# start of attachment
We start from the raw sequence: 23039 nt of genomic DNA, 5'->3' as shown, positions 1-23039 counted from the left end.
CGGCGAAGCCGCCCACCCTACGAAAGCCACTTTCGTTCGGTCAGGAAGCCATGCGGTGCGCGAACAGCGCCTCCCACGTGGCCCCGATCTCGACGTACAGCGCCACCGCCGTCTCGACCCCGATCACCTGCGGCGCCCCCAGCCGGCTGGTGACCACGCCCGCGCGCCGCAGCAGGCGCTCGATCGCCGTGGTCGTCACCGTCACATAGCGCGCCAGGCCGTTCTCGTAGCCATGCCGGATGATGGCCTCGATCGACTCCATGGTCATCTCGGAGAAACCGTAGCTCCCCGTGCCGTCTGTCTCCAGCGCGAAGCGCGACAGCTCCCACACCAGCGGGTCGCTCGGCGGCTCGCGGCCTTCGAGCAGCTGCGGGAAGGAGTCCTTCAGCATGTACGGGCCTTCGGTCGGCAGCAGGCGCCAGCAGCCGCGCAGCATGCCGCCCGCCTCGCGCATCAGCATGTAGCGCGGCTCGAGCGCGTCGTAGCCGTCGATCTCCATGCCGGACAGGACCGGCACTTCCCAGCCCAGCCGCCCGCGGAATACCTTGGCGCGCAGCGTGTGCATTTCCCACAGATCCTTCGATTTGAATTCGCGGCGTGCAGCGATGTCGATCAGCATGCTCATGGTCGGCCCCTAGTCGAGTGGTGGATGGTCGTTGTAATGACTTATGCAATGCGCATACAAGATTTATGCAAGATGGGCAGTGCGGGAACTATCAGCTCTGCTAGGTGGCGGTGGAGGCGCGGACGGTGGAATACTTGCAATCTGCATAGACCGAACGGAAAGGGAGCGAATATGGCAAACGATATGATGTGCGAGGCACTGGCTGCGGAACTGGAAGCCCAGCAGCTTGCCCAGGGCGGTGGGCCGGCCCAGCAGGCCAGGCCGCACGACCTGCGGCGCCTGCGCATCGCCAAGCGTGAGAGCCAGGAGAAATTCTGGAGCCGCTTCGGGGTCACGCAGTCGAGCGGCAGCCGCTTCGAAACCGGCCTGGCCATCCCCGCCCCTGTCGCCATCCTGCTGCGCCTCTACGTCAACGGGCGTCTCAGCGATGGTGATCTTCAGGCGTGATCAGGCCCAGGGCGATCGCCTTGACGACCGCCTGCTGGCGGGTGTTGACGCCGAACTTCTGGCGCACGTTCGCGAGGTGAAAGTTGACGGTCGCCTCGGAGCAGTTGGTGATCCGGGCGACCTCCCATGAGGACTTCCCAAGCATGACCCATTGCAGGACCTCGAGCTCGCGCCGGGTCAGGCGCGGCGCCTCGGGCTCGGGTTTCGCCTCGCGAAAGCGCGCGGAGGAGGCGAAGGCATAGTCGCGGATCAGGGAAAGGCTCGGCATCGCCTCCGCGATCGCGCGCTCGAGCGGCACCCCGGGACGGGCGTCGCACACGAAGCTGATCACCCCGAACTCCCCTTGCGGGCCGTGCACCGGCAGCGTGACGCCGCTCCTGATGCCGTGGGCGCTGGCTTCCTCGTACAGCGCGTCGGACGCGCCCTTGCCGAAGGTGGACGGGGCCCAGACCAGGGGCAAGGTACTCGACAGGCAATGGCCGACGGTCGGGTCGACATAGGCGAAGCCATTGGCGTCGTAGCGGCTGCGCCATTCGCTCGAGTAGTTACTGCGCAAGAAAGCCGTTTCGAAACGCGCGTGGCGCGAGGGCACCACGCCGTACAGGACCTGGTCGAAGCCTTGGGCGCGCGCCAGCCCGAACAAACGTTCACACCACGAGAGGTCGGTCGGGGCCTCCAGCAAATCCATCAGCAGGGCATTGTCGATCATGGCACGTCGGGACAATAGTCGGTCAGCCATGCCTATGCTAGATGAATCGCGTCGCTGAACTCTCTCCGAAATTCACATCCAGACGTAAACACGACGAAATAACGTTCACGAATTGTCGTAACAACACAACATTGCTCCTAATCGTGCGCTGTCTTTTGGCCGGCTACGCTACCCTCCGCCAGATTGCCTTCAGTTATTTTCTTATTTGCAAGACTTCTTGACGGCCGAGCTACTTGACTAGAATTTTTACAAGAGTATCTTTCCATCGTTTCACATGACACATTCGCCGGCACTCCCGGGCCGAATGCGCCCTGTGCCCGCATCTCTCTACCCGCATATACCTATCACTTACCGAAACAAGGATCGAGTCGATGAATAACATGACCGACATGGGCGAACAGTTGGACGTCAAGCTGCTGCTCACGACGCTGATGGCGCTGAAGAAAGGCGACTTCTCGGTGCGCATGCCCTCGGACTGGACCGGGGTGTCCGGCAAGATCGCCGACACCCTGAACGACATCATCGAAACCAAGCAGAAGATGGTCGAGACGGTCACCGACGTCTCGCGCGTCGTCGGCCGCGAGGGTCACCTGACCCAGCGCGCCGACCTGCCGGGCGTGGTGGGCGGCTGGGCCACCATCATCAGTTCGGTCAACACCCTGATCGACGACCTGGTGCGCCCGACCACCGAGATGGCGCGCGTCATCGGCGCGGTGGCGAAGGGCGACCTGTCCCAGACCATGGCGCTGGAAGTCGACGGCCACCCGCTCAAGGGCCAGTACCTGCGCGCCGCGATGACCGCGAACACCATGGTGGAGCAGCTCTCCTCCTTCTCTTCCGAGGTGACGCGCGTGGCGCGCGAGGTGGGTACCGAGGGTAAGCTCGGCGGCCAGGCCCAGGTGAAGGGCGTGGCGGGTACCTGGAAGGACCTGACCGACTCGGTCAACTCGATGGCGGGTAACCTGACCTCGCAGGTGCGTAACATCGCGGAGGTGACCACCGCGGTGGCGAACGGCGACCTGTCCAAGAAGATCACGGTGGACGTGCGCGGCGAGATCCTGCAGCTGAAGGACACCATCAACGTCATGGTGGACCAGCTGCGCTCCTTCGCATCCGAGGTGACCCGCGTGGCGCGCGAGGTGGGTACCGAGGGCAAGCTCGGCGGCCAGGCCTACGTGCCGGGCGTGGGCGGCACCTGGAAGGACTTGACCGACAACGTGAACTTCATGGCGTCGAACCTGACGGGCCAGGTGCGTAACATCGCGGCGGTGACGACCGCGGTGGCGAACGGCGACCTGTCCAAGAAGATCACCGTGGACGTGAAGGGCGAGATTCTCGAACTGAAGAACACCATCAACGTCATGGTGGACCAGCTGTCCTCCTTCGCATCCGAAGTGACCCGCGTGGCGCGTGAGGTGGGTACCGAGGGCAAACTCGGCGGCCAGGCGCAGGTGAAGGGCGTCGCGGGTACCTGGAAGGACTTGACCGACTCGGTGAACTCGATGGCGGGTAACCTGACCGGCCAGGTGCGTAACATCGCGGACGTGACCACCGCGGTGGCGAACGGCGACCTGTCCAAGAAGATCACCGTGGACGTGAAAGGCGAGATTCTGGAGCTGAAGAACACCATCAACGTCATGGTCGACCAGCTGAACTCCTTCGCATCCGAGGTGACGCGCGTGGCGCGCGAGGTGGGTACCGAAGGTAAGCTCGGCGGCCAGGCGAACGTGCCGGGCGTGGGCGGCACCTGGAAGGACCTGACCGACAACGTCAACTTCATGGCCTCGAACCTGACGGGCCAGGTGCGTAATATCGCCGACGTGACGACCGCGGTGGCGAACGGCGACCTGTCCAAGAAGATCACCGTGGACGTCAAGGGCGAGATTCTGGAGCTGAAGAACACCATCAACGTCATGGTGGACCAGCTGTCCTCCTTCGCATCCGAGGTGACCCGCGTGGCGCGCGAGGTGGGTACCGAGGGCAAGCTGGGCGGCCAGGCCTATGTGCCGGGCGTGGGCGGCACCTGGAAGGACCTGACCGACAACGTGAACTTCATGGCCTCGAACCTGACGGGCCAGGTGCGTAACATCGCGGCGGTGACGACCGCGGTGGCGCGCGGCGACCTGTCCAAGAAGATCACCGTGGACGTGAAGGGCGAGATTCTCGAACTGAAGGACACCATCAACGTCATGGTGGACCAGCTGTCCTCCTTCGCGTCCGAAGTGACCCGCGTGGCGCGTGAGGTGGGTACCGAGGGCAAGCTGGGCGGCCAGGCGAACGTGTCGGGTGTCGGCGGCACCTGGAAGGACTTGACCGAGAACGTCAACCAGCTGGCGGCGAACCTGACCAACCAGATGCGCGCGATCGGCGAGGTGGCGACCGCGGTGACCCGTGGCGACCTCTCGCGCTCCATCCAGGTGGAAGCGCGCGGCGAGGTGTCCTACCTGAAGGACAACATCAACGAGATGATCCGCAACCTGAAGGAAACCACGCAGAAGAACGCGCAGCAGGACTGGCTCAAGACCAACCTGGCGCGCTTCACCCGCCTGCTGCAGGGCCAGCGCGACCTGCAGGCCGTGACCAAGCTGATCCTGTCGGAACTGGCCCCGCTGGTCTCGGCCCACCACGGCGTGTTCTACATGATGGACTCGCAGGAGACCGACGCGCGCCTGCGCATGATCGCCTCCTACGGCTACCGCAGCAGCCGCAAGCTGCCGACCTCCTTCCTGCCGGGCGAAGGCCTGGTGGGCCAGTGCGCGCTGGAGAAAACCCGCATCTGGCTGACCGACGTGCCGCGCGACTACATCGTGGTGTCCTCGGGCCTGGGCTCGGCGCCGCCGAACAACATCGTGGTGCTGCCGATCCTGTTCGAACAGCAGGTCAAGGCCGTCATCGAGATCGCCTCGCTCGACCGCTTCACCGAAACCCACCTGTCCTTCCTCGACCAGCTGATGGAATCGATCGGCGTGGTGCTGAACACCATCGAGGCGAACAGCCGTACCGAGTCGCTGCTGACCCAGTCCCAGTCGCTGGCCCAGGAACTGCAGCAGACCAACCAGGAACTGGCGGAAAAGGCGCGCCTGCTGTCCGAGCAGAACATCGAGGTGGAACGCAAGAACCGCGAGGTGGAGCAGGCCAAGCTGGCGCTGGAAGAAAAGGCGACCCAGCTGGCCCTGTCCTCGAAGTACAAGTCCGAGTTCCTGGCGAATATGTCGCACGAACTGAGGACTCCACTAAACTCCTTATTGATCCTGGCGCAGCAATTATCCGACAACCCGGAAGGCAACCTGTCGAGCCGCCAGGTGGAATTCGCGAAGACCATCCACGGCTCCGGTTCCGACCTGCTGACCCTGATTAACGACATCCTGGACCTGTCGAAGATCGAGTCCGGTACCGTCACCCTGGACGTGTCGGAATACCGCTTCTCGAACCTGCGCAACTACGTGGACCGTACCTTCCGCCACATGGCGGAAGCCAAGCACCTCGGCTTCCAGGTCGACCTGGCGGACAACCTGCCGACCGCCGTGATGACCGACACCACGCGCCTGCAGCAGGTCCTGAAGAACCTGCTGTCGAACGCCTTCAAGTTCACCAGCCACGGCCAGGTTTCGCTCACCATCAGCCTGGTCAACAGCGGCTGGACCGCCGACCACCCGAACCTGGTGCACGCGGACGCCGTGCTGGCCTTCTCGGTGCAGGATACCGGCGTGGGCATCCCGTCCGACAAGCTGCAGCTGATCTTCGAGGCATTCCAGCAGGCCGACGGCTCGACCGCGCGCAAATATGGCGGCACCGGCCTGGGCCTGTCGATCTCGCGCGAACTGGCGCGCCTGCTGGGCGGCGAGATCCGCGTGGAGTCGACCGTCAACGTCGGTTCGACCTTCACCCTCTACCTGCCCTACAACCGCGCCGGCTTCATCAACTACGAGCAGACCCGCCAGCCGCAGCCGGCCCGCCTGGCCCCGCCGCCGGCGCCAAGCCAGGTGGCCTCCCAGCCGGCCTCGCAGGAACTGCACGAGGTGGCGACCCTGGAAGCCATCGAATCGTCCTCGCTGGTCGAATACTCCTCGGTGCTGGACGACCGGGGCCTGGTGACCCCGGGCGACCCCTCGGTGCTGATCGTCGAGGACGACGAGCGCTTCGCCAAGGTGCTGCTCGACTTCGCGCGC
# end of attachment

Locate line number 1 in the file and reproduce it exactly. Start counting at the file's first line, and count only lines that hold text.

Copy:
We start from the raw sequence: 23039 nt of genomic DNA, 5'->3' as shown, positions 1-23039 counted from the left end.